“Accidental suturing of the catheter to the heart is a rare complication that is difficult to correct; excessive traction force on the central venous catheter can lead to heart breakage or even death.” Kong et al (2014).
Kong, H.Y., Chen, S.S. and Wen, X.H. (2014) Suture of the right internal jugular vein catheter in a mitral valve replacement: a case report. Journal of Medical Case Reports. 8(1), p.129.
INTRODUCTION: Central venous catheterization can be necessary for patients undergoing a cardiac operation. Accidental suturing of the catheter to the heart is a rare complication that is difficult to correct; excessive traction force on the central venous catheter can lead to heart breakage or even death.
CASE PRESENTATION: We describe the case of a 56-year-old Han Chinese woman who was scheduled to undergo mitral valve replacement. The central venous catheter placed into her right internal jugular vein was accidentally sutured to the left atrial suture line during the operation. The stuck catheter was successfully removed without having to perform a cardiopulmonary bypass.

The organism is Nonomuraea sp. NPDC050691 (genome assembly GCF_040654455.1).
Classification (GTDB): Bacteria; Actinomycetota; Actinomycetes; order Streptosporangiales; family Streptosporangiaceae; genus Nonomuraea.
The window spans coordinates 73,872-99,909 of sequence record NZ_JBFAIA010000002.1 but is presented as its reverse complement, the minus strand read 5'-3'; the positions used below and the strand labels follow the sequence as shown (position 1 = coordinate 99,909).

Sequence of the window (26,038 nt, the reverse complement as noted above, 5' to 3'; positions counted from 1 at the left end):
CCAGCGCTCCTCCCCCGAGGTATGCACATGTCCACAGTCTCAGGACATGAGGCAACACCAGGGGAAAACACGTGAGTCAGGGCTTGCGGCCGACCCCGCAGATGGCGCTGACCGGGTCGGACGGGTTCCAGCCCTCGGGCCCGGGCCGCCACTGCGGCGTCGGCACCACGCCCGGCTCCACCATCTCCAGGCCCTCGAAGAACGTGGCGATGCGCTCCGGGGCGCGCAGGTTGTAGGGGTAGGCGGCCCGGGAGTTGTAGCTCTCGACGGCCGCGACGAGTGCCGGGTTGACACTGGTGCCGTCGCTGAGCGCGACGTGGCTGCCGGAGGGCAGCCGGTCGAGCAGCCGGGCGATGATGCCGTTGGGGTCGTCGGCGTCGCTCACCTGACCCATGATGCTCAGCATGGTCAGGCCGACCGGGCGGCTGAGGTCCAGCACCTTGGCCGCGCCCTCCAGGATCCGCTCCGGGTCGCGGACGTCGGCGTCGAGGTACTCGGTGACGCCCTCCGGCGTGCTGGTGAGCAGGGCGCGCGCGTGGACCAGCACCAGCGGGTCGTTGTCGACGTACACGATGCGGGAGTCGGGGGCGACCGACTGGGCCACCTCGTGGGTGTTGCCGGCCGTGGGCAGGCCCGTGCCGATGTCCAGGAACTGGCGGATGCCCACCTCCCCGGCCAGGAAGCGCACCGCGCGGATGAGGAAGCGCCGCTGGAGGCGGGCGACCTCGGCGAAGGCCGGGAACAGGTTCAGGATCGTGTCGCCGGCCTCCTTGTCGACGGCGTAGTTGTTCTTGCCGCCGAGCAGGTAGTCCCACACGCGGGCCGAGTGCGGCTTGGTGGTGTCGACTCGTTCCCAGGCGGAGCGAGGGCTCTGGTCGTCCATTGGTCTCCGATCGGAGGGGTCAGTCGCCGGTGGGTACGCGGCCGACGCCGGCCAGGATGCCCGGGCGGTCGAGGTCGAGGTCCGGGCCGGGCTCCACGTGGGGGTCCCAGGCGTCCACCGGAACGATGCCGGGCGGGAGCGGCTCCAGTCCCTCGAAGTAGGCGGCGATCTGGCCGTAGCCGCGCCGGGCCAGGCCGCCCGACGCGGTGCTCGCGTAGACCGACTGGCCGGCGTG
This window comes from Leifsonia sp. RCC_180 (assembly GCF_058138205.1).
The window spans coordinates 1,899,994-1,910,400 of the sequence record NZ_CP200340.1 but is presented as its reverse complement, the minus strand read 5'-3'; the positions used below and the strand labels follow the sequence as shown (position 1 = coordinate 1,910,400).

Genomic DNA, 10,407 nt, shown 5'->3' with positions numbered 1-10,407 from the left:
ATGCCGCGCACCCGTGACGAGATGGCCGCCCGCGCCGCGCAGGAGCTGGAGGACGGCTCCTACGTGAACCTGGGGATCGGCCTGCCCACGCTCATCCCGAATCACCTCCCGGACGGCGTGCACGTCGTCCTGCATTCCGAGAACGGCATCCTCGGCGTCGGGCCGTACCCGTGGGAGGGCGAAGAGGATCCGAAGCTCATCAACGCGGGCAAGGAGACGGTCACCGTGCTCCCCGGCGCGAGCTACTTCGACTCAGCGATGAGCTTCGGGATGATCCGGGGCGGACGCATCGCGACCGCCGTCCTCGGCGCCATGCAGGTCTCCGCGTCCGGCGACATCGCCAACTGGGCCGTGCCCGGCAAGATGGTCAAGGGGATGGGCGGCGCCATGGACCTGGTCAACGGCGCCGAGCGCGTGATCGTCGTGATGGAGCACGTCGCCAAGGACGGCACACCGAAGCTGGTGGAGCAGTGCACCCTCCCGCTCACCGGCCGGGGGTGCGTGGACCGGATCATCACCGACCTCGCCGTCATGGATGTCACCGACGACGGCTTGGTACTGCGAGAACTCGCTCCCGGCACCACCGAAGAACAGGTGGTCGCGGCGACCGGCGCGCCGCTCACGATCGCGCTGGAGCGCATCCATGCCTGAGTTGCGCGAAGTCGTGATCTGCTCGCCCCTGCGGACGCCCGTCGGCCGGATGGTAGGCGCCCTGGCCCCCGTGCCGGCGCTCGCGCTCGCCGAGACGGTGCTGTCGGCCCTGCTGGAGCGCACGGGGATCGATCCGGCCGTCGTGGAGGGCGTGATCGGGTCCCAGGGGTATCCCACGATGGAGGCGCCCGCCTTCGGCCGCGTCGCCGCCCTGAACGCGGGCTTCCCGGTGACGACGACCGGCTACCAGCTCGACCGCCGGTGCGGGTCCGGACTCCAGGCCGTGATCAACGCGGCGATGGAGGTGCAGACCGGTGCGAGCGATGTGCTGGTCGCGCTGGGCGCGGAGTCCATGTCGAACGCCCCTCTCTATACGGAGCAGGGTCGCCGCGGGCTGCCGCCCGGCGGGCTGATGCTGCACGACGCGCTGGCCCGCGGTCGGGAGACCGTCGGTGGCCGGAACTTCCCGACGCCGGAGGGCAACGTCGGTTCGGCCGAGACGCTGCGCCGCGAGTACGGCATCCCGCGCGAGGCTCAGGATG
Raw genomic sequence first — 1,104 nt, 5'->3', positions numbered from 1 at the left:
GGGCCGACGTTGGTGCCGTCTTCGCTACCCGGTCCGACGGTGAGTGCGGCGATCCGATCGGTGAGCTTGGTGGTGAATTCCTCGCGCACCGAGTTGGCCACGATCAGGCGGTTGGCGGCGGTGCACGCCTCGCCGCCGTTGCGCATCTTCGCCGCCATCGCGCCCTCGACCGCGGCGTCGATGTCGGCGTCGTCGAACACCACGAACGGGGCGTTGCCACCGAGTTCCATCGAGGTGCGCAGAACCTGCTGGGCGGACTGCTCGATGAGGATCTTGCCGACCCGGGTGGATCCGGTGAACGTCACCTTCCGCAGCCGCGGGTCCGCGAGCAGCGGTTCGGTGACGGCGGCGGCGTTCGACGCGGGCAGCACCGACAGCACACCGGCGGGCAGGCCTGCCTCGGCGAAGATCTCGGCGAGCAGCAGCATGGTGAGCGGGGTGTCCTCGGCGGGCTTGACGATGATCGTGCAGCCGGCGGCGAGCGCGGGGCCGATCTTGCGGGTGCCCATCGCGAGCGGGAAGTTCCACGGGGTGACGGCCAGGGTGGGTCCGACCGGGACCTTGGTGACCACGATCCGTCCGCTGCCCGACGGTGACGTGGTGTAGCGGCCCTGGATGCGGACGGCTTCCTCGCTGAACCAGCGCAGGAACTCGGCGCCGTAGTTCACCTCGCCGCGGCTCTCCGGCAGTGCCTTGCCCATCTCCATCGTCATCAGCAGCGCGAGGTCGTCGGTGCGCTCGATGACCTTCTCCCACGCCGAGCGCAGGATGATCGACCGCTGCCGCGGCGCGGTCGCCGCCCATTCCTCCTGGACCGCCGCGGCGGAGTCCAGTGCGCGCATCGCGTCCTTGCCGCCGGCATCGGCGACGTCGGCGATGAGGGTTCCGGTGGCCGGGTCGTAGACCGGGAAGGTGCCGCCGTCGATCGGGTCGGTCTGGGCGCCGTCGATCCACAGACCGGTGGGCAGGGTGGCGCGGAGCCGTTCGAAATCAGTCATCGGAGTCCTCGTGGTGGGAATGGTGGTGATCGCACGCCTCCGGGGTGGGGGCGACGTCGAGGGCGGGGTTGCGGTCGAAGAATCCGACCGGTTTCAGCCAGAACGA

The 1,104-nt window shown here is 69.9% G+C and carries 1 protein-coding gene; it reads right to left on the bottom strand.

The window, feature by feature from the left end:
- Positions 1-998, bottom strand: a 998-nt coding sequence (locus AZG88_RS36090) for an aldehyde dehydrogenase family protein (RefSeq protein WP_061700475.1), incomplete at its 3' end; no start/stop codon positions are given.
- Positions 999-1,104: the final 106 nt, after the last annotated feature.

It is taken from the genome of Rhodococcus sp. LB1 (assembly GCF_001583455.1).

CONCLUSIONS: Attaching a catheter to the heart by cardiac sutures can occur when the tip of the catheter locates directly above the atrial-caval junction. Care should be taken when closing the cephalad end of a left atrial incision in a mitral valve replacement. Although rare, accidental suturing of the central venous catheter must be kept in mind, and an approach should be chosen to remove the catheter that best avoids additional insult to the heart function.
Other intravenous and vascular access resources that may be of interest (External links – IVTEAM has no responsibility for content).
- Guide for intravenous chemotherapy and associated vascular access devices from Macmillan.
- CancerUK IV chemotherapy information.